By Karen Freifeld and Yann Le Guernigou
PARIS/BRUSSELS (Reuters) - President Barack Obama dismissed on Thursday any prospect that he might intervene to help BNP Paribas bank
New York banking regulator Benjamin Lawsky is pushing the French bank to sever ties with Chief Operating Officer Georges Chordron de Courcel as part of a settlement with U.S. authorities the allegations, according to a person familiar with the matter.
France's largest listed bank would also need to pay penalties that may top $10 billion, sources have said, and temporarily halt parts of its business in America.
French President Francois Hollande has stepped up his defense of the lender, describing the possible penalty as "disproportionate," while his government has invoked wider economic concerns and linked the dispute to trade talks.
Obama, who dined with Hollande at a Paris restaurant on Thursday evening, said that decisions on any prosecution in such cases lay solely with the U.S. Justice Department.
"The tradition of the United States is that the president does not meddle in prosecutions," he told reporters in Brussels.
"I do not pick up the phone and tell the attorney general how to prosecute cases that have been brought. I do not push for settlements of cases that have been brought. Those are decisions that are made by an independent Department of Justice."
U.S. authorities are seeking the penalties for an alleged breach of sanctions via money transfers involving countries including Iran, Sudan and Syria. U.S. authorities are also seeking a criminal conviction for the company, sources have said.
Courcel, 64, is one of three chief operating officers listed on BNP's website. He started at the bank in 1972, and has been chief operating officer since June 2003, overseeing corporate and investment banking and investment solutions.
Hollande's aides said the president raised the issue with Obama "in detail" during the dinner before ceremonies marking the 70th anniversary of the World War Two D-Day landings in northern France. He also wrote to the White House on the issue in April, and has discussed it by telephone.
Hollande, speaking to reporters after a G7 summit in Brussels on Wednesday, said he accepted that the U.S. justice system was independent but "at the same time we have a relationship between the United States and France, a partnership, and nothing should be allowed to compromise that."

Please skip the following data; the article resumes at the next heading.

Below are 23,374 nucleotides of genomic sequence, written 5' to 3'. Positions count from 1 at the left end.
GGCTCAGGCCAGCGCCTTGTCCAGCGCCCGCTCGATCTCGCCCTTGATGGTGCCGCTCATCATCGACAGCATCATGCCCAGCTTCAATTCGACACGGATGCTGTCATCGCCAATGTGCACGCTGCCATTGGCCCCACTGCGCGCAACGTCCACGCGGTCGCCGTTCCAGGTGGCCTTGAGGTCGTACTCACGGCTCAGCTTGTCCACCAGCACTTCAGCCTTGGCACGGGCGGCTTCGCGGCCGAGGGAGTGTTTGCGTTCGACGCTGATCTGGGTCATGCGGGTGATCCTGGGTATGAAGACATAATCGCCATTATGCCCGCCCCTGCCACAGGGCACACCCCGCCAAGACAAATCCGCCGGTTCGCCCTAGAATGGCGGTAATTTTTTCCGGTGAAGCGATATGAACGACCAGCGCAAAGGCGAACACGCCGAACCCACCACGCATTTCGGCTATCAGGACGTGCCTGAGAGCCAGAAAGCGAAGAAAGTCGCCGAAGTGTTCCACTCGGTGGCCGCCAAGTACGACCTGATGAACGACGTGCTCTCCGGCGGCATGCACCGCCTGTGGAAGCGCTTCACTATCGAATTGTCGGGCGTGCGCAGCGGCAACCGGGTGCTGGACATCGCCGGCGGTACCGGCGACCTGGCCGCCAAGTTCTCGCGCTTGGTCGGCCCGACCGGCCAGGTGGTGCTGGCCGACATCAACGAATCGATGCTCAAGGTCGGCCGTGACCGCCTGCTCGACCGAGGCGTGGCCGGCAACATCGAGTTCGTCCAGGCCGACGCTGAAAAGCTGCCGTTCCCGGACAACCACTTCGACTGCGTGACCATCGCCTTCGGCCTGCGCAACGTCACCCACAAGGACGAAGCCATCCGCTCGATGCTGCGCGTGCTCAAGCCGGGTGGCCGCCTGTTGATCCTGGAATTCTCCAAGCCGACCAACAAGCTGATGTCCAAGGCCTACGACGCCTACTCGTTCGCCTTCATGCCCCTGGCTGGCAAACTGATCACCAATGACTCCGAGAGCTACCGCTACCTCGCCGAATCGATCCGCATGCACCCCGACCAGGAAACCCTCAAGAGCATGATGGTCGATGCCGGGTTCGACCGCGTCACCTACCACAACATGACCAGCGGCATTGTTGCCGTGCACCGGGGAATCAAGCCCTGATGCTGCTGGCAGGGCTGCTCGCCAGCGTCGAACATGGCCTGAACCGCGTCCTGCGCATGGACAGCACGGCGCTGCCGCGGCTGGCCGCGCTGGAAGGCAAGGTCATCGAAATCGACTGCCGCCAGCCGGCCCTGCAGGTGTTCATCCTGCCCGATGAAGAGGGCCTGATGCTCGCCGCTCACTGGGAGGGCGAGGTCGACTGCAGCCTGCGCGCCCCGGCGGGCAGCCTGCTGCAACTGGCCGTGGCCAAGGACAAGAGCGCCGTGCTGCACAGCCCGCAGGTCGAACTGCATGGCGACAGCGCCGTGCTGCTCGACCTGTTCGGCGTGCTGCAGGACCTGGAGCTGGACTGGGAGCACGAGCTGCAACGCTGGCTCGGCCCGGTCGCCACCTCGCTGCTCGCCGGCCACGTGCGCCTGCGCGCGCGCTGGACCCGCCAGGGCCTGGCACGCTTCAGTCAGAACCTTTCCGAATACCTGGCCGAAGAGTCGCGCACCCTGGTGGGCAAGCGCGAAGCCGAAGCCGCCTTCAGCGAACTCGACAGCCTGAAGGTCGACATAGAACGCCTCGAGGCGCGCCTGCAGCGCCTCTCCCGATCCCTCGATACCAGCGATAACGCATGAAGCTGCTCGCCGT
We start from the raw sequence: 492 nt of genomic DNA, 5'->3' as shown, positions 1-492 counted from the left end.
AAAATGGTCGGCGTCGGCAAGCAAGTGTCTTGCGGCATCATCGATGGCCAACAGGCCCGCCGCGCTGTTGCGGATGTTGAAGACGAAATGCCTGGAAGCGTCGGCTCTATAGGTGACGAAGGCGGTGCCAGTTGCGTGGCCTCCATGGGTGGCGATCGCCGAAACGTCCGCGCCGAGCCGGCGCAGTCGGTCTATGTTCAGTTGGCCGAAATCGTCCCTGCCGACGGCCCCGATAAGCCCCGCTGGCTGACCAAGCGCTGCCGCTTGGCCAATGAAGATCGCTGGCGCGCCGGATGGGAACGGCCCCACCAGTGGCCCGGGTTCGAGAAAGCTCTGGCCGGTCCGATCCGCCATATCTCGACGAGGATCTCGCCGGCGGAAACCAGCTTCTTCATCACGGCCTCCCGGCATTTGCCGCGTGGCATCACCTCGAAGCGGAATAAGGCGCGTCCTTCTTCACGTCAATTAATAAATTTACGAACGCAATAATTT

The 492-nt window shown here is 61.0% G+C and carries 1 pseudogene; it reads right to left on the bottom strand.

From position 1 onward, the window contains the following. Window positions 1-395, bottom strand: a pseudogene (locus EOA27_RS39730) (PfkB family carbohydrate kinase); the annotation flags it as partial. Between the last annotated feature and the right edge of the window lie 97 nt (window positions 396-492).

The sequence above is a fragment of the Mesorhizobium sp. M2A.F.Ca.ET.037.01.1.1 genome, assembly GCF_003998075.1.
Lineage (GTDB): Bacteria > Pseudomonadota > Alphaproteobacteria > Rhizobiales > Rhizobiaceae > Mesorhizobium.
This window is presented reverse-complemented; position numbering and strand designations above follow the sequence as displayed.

The penalties "could have economic and financial consequences across the euro zone," he said.
Arnaud Montebourg, France's outspoken economy minister, told Europe 1 radio on Thursday the issue would "obviously cause many problems between the two governments."
"Whatever the guilt, the death penalty is not acceptable for any business," he said.
Obama has made reducing trade and regulatory barriers between the United States and Europe a policy priority, and the two sides are negotiating a trade deal known as the Transatlantic Trade and Investment Partnership, or TTIP.
But French Finance Minister Michel Sapin said that the spat about BNP could hamper the talks on the trade deal. "This could affect the ongoing talks on the free-trade treaty," he said in an interview with Le Monde daily.
Concern is growing in Europe about the scale of U.S. fines such as the one BNP Paribas may face. Credit Suisse
The head of the group of euro zone finance ministers, Jeroen Dijsselbloem, also criticized the size of such penalties.
"If you look at the fines the U.S. is putting on banks, a debate that is going on as we speak, I think that would certainly create a lot of nervousness," Dijsselbloem, who is Eurogroup president, said on Thursday in London.
"Those fines are over-excessive, I think they are much too high and they are not healthy at all," he said.
Hollande's comments about a wider euro zone impact follow the intervention of European Banking Authority chairman Andrea Enria on Wednesday.
Enria told Reuters the rising penalties faced by some lenders had become a concern generally for regulators, and should be factored into this year's "stress test" of banks' financial health.
BNP has declined to comment on any details of discussions but has said it is in talks with U.S. authorities about "certain U.S. dollar payments involving countries, persons and entities that could have been subject to economic sanctions."
The bank has set aside $1.1 billion for a fine, but told shareholders the penalty could be far higher than that. It has also said it has improved control processes to ensure such mistakes do not occur again.
(Reporting by Yann le Guernigou, Ingrid Melander, Maya Nikolaeva, Elizabeth Pineau in Paris, Marc Jones in London, Julien Ponthus, Roberta Rampton and Jeff Mason in Brussels, Karen Freifeld in New York; Writing by Andrew Callus, Alexandria Sage and Douwe Miedema; Editing by David Stamp and Mohammad Zargham)